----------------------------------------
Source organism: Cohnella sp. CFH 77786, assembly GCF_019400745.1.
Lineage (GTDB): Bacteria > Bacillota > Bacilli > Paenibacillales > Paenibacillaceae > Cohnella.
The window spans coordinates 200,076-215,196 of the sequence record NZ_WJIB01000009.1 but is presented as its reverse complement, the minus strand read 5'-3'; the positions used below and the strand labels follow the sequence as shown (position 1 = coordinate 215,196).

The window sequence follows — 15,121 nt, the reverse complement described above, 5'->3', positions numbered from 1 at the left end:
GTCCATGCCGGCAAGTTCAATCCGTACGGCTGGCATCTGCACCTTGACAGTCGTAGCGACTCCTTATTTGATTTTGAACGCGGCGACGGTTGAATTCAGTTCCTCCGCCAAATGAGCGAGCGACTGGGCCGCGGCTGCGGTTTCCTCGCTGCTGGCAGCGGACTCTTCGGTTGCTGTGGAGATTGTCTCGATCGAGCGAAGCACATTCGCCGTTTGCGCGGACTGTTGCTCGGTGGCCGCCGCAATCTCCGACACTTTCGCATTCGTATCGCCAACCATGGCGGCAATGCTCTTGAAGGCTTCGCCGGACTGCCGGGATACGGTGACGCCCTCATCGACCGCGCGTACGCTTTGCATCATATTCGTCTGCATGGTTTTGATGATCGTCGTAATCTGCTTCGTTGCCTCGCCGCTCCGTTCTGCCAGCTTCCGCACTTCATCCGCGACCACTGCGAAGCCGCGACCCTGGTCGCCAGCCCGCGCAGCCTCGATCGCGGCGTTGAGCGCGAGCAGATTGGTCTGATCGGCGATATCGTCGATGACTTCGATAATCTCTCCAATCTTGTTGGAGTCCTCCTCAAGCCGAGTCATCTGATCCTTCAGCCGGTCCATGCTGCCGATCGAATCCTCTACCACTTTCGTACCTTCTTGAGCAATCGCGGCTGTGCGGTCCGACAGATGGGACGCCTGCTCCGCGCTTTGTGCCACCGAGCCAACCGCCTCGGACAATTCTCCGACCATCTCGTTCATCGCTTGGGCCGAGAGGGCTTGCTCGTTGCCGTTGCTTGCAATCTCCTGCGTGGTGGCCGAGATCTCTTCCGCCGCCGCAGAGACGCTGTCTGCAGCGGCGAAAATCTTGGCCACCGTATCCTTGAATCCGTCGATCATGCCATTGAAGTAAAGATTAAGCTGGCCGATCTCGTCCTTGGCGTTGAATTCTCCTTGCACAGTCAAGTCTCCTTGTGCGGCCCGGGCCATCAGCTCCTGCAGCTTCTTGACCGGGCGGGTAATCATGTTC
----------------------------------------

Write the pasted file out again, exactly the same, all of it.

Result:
Source organism: Cohnella sp. CFH 77786, assembly GCF_019400745.1.
Lineage (GTDB): Bacteria > Bacillota > Bacilli > Paenibacillales > Paenibacillaceae > Cohnella.
The window spans coordinates 200,076-215,196 of the sequence record NZ_WJIB01000009.1 but is presented as its reverse complement, the minus strand read 5'-3'; the positions used below and the strand labels follow the sequence as shown (position 1 = coordinate 215,196).

The window sequence follows — 15,121 nt, the reverse complement described above, 5'->3', positions numbered from 1 at the left end:
GTCCATGCCGGCAAGTTCAATCCGTACGGCTGGCATCTGCACCTTGACAGTCGTAGCGACTCCTTATTTGATTTTGAACGCGGCGACGGTTGAATTCAGTTCCTCCGCCAAATGAGCGAGCGACTGGGCCGCGGCTGCGGTTTCCTCGCTGCTGGCAGCGGACTCTTCGGTTGCTGTGGAGATTGTCTCGATCGAGCGAAGCACATTCGCCGTTTGCGCGGACTGTTGCTCGGTGGCCGCCGCAATCTCCGACACTTTCGCATTCGTATCGCCAACCATGGCGGCAATGCTCTTGAAGGCTTCGCCGGACTGCCGGGATACGGTGACGCCCTCATCGACCGCGCGTACGCTTTGCATCATATTCGTCTGCATGGTTTTGATGATCGTCGTAATCTGCTTCGTTGCCTCGCCGCTCCGTTCTGCCAGCTTCCGCACTTCATCCGCGACCACTGCGAAGCCGCGACCCTGGTCGCCAGCCCGCGCAGCCTCGATCGCGGCGTTGAGCGCGAGCAGATTGGTCTGATCGGCGATATCGTCGATGACTTCGATAATCTCTCCAATCTTGTTGGAGTCCTCCTCAAGCCGAGTCATCTGATCCTTCAGCCGGTCCATGCTGCCGATCGAATCCTCTACCACTTTCGTACCTTCTTGAGCAATCGCGGCTGTGCGGTCCGACAGATGGGACGCCTGCTCCGCGCTTTGTGCCACCGAGCCAACCGCCTCGGACAATTCTCCGACCATCTCGTTCATCGCTTGGGCCGAGAGGGCTTGCTCGTTGCCGTTGCTTGCAATCTCCTGCGTGGTGGCCGAGATCTCTTCCGCCGCCGCAGAGACGCTGTCTGCAGCGGCGAAAATCTTGGCCACCGTATCCTTGAATCCGTCGATCATGCCATTGAAGTAAAGATTAAGCTGGCCGATCTCGTCCTTGGCGTTGAATTCTCCTTGCACAGTCAAGTCTCCTTGTGCGGCCCGGGCCATCAGCTCCTGCAGCTTCTTGACCGGGCGGGTAATCATGTTC